Cabinet reshuffle leaves UK digital policy and GDS rudderless. And now the news... sums it up perfectly, although you could happily omit 'digital policy and GDS'
Responsibility for broadband delivery in the UK has been handed to Margot James following Matt Hancock's promotion to Secretary of State for Digital, Culture, Media and Sport in prime minister Theresa May's reshuffle of the top jobs this week. But amid the Cabinet shake-up, the matter of who controls digital policy remains …
his first task was "solving" the Y2K bug using "Cobalt".
It's a pity he didn't extend this into a learning about character sets.
In the meantime, let's consider the new Minister for Universities and Science. Sam Gyimah who, according to the Beeb, is ex Goldman Sachs and read - you've guessed it - PPE. So really well qualified for the job.
"unless they have done a real job for at least 10 years"
Agreed. And banking doesn't count as a real job.
You softies. There should be NO REDEMPTION for PPE graduates. Useless, feckless tossers the lot of them.
Far be it from me to suggest that he was appointed to further Mrs May's diversity agenda, regardless of knowing less than the square root of bugger all about science. How did such a gormless cow get to be prime minister?
How did such a gormless cow get to be prime minister?
Have you not seen "Yes, Prime Minister"? The selection process is well outlined there.
For the unfortunates who haven't seen it, the process is thus:
1. Two strong candidates with ability stand for the job. Each has rabid followers who will never, never vote for the other to be PM.
2. Deadlock ensues
3. A compromise, third candidate is put forward - someone who no-one really strongly objects to - usually on the basis that they haven't actually done anything that anyone objects to (the last 4 words are probably redundant)
4. Everyone involved holds their noses and votes for the compromise candidate on the basis that at least they are not candidate A or B.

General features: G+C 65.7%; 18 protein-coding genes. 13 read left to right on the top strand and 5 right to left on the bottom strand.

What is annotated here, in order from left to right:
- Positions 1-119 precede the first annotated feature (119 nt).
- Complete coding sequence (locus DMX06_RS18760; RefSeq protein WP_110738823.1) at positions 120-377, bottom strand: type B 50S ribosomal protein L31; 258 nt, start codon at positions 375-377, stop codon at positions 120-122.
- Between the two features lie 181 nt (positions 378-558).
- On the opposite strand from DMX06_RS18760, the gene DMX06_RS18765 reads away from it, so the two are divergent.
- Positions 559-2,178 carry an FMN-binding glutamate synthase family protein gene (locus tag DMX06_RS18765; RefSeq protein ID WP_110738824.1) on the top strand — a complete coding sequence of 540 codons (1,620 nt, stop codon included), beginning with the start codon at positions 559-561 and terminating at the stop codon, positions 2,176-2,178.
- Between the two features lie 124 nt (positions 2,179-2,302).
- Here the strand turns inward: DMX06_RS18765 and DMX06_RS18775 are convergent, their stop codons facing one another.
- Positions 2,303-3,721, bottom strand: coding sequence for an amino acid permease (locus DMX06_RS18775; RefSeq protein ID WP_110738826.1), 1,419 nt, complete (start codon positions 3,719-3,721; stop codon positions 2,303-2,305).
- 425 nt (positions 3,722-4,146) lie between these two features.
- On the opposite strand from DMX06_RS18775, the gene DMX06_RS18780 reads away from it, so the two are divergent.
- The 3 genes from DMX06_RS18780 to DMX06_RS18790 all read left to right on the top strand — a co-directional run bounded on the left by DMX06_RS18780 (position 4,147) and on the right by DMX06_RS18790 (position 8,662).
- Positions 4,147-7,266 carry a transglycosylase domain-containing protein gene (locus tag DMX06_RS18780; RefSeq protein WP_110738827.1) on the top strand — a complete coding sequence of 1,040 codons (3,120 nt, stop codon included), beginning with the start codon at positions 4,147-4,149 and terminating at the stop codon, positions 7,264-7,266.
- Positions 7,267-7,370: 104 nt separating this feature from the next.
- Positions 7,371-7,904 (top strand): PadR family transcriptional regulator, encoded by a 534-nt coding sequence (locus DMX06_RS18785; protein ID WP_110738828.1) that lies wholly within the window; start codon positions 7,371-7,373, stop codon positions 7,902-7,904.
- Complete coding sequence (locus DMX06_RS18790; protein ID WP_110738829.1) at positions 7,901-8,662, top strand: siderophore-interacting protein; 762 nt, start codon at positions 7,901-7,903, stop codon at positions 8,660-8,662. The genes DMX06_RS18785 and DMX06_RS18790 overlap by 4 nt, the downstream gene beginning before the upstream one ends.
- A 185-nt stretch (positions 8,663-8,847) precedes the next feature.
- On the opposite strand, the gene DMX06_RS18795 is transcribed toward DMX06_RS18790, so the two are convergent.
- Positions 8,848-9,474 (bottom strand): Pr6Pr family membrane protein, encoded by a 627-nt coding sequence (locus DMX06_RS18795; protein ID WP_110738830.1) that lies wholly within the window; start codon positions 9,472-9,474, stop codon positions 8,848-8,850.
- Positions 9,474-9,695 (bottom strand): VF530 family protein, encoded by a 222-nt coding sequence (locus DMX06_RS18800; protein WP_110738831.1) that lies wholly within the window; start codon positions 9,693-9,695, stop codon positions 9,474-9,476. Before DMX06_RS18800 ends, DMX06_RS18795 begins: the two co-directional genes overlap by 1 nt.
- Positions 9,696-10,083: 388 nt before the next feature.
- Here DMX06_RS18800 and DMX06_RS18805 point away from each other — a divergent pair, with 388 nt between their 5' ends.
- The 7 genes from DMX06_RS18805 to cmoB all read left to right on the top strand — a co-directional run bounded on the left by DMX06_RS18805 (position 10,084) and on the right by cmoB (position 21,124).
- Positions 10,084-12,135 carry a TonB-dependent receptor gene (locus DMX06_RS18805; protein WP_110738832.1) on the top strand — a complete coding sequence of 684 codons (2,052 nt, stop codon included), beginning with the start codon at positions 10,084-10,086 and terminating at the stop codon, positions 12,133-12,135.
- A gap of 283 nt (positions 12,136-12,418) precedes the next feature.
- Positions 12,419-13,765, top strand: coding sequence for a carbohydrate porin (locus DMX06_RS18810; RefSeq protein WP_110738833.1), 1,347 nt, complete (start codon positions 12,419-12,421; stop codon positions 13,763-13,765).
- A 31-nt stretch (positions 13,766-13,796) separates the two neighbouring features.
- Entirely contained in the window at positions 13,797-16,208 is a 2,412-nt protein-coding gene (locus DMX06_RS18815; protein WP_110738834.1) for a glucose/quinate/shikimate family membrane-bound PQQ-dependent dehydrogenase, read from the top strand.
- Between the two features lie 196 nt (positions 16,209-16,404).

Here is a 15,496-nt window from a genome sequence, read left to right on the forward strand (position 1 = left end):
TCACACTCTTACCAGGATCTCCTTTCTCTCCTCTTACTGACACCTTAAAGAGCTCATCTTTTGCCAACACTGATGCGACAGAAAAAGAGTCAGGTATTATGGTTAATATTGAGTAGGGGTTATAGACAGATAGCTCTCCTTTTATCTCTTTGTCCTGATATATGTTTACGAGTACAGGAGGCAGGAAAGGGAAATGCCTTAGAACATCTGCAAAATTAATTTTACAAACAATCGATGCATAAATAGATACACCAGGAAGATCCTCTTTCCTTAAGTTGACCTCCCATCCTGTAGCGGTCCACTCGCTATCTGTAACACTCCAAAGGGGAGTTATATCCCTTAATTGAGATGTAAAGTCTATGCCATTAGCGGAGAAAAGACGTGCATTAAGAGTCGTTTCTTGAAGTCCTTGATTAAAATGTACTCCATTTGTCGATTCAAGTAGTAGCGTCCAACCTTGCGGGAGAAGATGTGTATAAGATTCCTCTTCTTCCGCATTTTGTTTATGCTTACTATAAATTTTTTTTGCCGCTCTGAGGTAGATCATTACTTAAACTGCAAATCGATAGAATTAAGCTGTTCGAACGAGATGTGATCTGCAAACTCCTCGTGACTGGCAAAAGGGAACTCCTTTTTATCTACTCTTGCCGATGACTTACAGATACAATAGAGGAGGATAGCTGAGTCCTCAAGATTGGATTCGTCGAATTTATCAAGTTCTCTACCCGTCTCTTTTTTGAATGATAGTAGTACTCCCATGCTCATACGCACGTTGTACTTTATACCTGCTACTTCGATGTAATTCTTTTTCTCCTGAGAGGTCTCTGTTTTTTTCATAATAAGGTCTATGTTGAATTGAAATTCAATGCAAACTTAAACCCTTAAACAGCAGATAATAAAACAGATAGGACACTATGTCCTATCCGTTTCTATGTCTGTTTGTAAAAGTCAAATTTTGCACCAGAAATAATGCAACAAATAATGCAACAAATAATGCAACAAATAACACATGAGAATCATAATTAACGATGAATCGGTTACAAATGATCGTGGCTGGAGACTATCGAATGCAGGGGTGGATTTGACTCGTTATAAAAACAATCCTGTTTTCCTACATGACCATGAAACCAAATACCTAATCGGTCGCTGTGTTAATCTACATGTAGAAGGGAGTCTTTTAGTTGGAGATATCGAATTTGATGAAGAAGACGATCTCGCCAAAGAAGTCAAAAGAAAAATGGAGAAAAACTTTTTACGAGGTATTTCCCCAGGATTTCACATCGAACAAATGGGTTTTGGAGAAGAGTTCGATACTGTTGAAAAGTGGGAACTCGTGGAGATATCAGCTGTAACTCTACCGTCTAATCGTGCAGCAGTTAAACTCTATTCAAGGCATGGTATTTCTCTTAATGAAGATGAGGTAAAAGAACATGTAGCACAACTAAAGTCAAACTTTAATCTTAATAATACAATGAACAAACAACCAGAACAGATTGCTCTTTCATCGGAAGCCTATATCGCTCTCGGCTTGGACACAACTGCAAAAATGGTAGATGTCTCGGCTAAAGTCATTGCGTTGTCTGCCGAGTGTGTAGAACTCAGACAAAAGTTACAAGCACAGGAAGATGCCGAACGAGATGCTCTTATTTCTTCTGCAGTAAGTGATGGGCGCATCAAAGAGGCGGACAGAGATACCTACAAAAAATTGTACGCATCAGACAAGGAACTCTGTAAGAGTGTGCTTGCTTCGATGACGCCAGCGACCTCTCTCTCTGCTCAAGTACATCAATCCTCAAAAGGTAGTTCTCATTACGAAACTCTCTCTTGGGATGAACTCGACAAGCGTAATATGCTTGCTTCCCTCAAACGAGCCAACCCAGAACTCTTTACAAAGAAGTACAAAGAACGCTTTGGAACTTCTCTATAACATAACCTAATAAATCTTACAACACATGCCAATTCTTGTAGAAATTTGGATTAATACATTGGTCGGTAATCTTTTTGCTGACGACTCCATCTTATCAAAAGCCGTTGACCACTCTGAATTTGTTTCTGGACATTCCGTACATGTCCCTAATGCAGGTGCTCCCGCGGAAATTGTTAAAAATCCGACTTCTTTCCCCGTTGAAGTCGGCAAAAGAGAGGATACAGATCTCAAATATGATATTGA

Thus, the strong candidates of proven ability don't get to be PM whilst a candidate that is such a non-entity that no-one objects to them gets elected.
Here endeth the lesson.
Leaving 'the BT drunk' to continue sitting on its hands, blocking the pub doorway for everyone else, with no access to the pure fibre shots, until at least another Christmas (or ten more like).
The continued reliance on BT's obfuscated, bamboozled copper/alu carcass on lines over 500m (250m as crow flies), is going to come back and kick the UK in the teeth, post Brexit.
Useless bunch of self-centred Tory politicians.
Weasels Ofcom are pretty much, BT's fcuk buddy.
"The continued reliance on BT's obfuscated, bamboozled copper carcass on lines over 500m (250m as crow flies), is going to come back and kick the UK in the teeth, post Brexit."
Post brexit dismal bandwidth / speeds will have to fight lots of other things for ist place on the kicking UK in the teeth list
As for "digital", most MPs are digital to me, in so much as they make me raise 1 digit of my hand toward them
I've honestly felt for ages that you cant make a competent government even if you pick from all parties simultaneously.
The general election always feels like pick the useless greedy mororns in your colour of choice.
The colour matters not as they will all screw everything up in the end.
Someone sensible came up with the idea of over 600 MPs because such a large number will spend far more time arguing with each other than doing any governing. The work-around was to select a few - the cabinet - to make all the decisions then coerce, intimidate or con most of the party to vote as required. The cabinet used to be about a dozen with reasonably separate responsibilities so each could set policy in their bailiwick without consulting the others for every detail.
At some point it became so obvious that even a prime minister noticed there were not 12 candidates in the party capable of running a branch of government. The solution to decades of negative selection was simple: increase the size of the cabinet to about 100 and give each of them overlapping job titles.
"Both Number 10 and the Cabinet Office say it isn't their responsibility to decide who gets the brief, leaving the direction of the Government Digital Service rudderless"
Tories like to go on about how government should be run more like a business, and this state of affairs proves that they are finally putting that principle into effect.
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